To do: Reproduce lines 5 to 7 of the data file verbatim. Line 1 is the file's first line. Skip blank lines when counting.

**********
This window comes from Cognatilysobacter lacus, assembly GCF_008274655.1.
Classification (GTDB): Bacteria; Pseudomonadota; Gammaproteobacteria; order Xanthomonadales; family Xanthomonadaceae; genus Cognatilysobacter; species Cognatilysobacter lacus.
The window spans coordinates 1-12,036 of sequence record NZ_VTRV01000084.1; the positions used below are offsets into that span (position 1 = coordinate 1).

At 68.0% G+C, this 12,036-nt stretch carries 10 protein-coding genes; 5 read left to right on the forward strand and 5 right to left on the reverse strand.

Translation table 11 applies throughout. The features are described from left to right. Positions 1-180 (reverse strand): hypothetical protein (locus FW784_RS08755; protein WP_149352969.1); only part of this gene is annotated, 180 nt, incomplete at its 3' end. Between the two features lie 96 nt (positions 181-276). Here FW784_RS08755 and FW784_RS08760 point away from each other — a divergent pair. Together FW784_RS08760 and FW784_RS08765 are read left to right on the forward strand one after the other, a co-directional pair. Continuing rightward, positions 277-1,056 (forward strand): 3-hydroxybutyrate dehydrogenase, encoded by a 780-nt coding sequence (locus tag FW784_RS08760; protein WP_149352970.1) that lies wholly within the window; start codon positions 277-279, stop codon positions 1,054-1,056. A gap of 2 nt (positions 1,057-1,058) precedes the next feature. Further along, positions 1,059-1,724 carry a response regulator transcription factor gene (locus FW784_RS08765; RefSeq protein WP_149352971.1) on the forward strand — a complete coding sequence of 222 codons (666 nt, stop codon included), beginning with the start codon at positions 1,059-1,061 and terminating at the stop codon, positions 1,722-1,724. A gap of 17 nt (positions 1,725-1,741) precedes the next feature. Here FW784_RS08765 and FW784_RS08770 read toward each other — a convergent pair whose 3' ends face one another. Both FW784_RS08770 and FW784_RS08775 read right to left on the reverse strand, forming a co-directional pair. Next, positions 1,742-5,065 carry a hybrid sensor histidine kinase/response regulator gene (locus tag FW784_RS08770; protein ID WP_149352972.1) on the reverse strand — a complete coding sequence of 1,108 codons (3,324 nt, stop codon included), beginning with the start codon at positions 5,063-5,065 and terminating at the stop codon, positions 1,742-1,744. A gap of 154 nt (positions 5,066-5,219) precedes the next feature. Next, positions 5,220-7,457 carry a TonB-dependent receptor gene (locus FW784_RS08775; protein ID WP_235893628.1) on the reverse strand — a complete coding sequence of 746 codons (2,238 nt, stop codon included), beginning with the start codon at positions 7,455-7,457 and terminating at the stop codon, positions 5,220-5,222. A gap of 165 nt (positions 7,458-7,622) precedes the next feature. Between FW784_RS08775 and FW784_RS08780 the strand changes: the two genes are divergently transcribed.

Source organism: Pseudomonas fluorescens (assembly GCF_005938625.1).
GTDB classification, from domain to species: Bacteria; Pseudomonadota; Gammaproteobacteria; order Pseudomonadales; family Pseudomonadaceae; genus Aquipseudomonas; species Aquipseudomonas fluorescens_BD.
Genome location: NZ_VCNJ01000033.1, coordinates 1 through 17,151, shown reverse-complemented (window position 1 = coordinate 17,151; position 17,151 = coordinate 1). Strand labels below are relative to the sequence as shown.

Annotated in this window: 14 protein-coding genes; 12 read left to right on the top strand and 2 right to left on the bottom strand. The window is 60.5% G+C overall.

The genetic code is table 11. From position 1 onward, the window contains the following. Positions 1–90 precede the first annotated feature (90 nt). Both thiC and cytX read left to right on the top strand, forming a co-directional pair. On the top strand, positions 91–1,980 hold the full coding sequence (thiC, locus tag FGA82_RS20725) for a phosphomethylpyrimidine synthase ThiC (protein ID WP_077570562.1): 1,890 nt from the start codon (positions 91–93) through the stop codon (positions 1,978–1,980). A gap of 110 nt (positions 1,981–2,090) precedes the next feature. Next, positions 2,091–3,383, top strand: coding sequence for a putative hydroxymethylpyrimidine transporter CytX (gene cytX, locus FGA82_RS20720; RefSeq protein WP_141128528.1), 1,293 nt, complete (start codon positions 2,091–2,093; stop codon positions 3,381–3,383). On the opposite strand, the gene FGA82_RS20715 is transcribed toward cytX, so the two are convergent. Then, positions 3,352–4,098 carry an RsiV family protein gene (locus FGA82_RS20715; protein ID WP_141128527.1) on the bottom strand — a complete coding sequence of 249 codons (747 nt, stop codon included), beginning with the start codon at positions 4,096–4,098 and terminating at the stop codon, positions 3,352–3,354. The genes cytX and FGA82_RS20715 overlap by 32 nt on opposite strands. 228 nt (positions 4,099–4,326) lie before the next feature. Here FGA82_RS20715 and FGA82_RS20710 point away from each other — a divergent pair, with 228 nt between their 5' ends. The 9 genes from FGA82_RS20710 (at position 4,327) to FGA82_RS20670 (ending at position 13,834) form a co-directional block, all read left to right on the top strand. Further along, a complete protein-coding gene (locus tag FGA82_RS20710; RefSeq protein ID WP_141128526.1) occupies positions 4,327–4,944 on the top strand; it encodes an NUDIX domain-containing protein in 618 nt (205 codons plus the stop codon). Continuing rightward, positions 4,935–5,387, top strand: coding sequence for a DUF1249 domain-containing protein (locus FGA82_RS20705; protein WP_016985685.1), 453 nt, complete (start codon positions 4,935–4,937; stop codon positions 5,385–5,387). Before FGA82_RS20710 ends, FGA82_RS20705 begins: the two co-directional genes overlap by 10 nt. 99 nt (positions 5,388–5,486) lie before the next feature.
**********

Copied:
Translation table 11 applies throughout. The features are described from left to right. Positions 1-180 (reverse strand): hypothetical protein (locus FW784_RS08755; protein WP_149352969.1); only part of this gene is annotated, 180 nt, incomplete at its 3' end. Between the two features lie 96 nt (positions 181-276). Here FW784_RS08755 and FW784_RS08760 point away from each other — a divergent pair. Together FW784_RS08760 and FW784_RS08765 are read left to right on the forward strand one after the other, a co-directional pair. Continuing rightward, positions 277-1,056 (forward strand): 3-hydroxybutyrate dehydrogenase, encoded by a 780-nt coding sequence (locus tag FW784_RS08760; protein WP_149352970.1) that lies wholly within the window; start codon positions 277-279, stop codon positions 1,054-1,056. A gap of 2 nt (positions 1,057-1,058) precedes the next feature. Further along, positions 1,059-1,724 carry a response regulator transcription factor gene (locus FW784_RS08765; RefSeq protein WP_149352971.1) on the forward strand — a complete coding sequence of 222 codons (666 nt, stop codon included), beginning with the start codon at positions 1,059-1,061 and terminating at the stop codon, positions 1,722-1,724. A gap of 17 nt (positions 1,725-1,741) precedes the next feature. Here FW784_RS08765 and FW784_RS08770 read toward each other — a convergent pair whose 3' ends face one another. Both FW784_RS08770 and FW784_RS08775 read right to left on the reverse strand, forming a co-directional pair. Next, positions 1,742-5,065 carry a hybrid sensor histidine kinase/response regulator gene (locus tag FW784_RS08770; protein ID WP_149352972.1) on the reverse strand — a complete coding sequence of 1,108 codons (3,324 nt, stop codon included), beginning with the start codon at positions 5,063-5,065 and terminating at the stop codon, positions 1,742-1,744. A gap of 154 nt (positions 5,066-5,219) precedes the next feature. Next, positions 5,220-7,457 carry a TonB-dependent receptor gene (locus FW784_RS08775; protein ID WP_235893628.1) on the reverse strand — a complete coding sequence of 746 codons (2,238 nt, stop codon included), beginning with the start codon at positions 7,455-7,457 and terminating at the stop codon, positions 5,220-5,222. A gap of 165 nt (positions 7,458-7,622) precedes the next feature. Between FW784_RS08775 and FW784_RS08780 the strand changes: the two genes are divergently transcribed.

Source organism: Pseudomonas fluorescens (assembly GCF_005938625.1).
GTDB classification, from domain to species: Bacteria; Pseudomonadota; Gammaproteobacteria; order Pseudomonadales; family Pseudomonadaceae; genus Aquipseudomonas; species Aquipseudomonas fluorescens_BD.